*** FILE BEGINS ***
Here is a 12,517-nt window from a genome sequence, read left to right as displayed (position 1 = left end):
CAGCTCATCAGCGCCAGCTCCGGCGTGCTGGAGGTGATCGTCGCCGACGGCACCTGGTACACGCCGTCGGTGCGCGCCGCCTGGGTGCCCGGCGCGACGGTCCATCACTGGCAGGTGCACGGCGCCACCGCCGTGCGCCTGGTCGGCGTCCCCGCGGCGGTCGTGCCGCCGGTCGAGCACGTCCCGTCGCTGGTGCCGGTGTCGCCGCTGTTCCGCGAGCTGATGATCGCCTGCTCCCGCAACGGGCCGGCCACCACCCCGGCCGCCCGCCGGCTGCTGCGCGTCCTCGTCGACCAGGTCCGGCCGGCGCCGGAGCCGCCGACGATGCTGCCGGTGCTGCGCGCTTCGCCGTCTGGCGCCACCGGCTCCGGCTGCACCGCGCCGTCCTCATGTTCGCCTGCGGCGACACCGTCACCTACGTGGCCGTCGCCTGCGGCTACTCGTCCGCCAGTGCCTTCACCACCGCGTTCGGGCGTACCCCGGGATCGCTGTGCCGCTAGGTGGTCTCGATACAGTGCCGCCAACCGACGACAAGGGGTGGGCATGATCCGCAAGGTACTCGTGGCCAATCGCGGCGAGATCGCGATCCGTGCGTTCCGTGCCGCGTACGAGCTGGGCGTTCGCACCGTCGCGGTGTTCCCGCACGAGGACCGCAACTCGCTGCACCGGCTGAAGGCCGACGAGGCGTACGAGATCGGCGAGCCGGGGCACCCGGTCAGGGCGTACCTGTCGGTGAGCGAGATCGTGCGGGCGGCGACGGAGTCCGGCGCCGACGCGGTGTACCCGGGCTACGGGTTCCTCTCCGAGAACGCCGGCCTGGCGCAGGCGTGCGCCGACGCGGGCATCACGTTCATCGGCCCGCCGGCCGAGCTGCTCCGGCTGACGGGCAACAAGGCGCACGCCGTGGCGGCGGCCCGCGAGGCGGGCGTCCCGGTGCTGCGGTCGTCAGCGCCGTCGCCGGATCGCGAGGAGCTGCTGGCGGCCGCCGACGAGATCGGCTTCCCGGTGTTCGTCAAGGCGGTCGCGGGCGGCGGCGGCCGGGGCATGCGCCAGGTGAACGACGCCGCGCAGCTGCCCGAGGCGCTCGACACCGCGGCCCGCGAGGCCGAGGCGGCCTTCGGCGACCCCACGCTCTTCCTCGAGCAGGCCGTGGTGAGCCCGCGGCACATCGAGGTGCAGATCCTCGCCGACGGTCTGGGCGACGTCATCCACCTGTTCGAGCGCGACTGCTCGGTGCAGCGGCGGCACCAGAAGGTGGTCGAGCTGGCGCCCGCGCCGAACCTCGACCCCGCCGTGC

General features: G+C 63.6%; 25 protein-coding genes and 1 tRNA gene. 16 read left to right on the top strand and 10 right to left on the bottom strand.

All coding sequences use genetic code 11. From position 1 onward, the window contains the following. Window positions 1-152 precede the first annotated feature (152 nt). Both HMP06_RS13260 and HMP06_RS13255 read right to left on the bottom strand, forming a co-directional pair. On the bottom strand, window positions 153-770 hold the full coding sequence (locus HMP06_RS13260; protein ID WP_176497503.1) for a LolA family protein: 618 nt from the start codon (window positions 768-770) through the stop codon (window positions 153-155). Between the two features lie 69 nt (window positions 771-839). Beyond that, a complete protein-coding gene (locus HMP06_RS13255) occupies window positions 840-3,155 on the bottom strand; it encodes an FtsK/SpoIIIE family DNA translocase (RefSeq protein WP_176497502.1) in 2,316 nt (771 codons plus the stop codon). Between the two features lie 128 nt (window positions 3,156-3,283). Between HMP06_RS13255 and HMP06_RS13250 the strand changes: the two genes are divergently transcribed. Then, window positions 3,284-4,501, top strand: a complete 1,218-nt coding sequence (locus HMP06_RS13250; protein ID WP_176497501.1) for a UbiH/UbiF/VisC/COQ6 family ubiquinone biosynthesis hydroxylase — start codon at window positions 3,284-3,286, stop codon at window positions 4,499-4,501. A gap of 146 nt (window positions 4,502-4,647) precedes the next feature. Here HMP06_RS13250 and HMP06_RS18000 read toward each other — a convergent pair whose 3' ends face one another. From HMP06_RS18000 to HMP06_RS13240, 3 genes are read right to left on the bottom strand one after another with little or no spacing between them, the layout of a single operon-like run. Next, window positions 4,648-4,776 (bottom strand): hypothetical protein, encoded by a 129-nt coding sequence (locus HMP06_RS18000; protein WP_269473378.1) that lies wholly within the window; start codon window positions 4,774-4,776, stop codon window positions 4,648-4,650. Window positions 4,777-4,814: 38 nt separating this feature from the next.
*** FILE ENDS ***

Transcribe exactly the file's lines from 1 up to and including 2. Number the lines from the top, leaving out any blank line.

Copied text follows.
Here is a 12,517-nt window from a genome sequence, read left to right as displayed (position 1 = left end):
CAGCTCATCAGCGCCAGCTCCGGCGTGCTGGAGGTGATCGTCGCCGACGGCACCTGGTACACGCCGTCGGTGCGCGCCGCCTGGGTGCCCGGCGCGACGGTCCATCACTGGCAGGTGCACGGCGCCACCGCCGTGCGCCTGGTCGGCGTCCCCGCGGCGGTCGTGCCGCCGGTCGAGCACGTCCCGTCGCTGGTGCCGGTGTCGCCGCTGTTCCGCGAGCTGATGATCGCCTGCTCCCGCAACGGGCCGGCCACCACCCCGGCCGCCCGCCGGCTGCTGCGCGTCCTCGTCGACCAGGTCCGGCCGGCGCCGGAGCCGCCGACGATGCTGCCGGTGCTGCGCGCTTCGCCGTCTGGCGCCACCGGCTCCGGCTGCACCGCGCCGTCCTCATGTTCGCCTGCGGCGACACCGTCACCTACGTGGCCGTCGCCTGCGGCTACTCGTCCGCCAGTGCCTTCACCACCGCGTTCGGGCGTACCCCGGGATCGCTGTGCCGCTAGGTGGTCTCGATACAGTGCCGCCAACCGACGACAAGGGGTGGGCATGATCCGCAAGGTACTCGTGGCCAATCGCGGCGAGATCGCGATCCGTGCGTTCCGTGCCGCGTACGAGCTGGGCGTTCGCACCGTCGCGGTGTTCCCGCACGAGGACCGCAACTCGCTGCACCGGCTGAAGGCCGACGAGGCGTACGAGATCGGCGAGCCGGGGCACCCGGTCAGGGCGTACCTGTCGGTGAGCGAGATCGTGCGGGCGGCGACGGAGTCCGGCGCCGACGCGGTGTACCCGGGCTACGGGTTCCTCTCCGAGAACGCCGGCCTGGCGCAGGCGTGCGCCGACGCGGGCATCACGTTCATCGGCCCGCCGGCCGAGCTGCTCCGGCTGACGGGCAACAAGGCGCACGCCGTGGCGGCGGCCCGCGAGGCGGGCGTCCCGGTGCTGCGGTCGTCAGCGCCGTCGCCGGATCGCGAGGAGCTGCTGGCGGCCGCCGACGAGATCGGCTTCCCGGTGTTCGTCAAGGCGGTCGCGGGCGGCGGCGGCCGGGGCATGCGCCAGGTGAACGACGCCGCGCAGCTGCCCGAGGCGCTCGACACCGCGGCCCGCGAGGCCGAGGCGGCCTTCGGCGACCCCACGCTCTTCCTCGAGCAGGCCGTGGTGAGCCCGCGGCACATCGAGGTGCAGATCCTCGCCGACGGTCTGGGCGACGTCATCCACCTGTTCGAGCGCGACTGCTCGGTGCAGCGGCGGCACCAGAAGGTGGTCGAGCTGGCGCCCGCGCCGAACCTCGACCCCGCCGTGC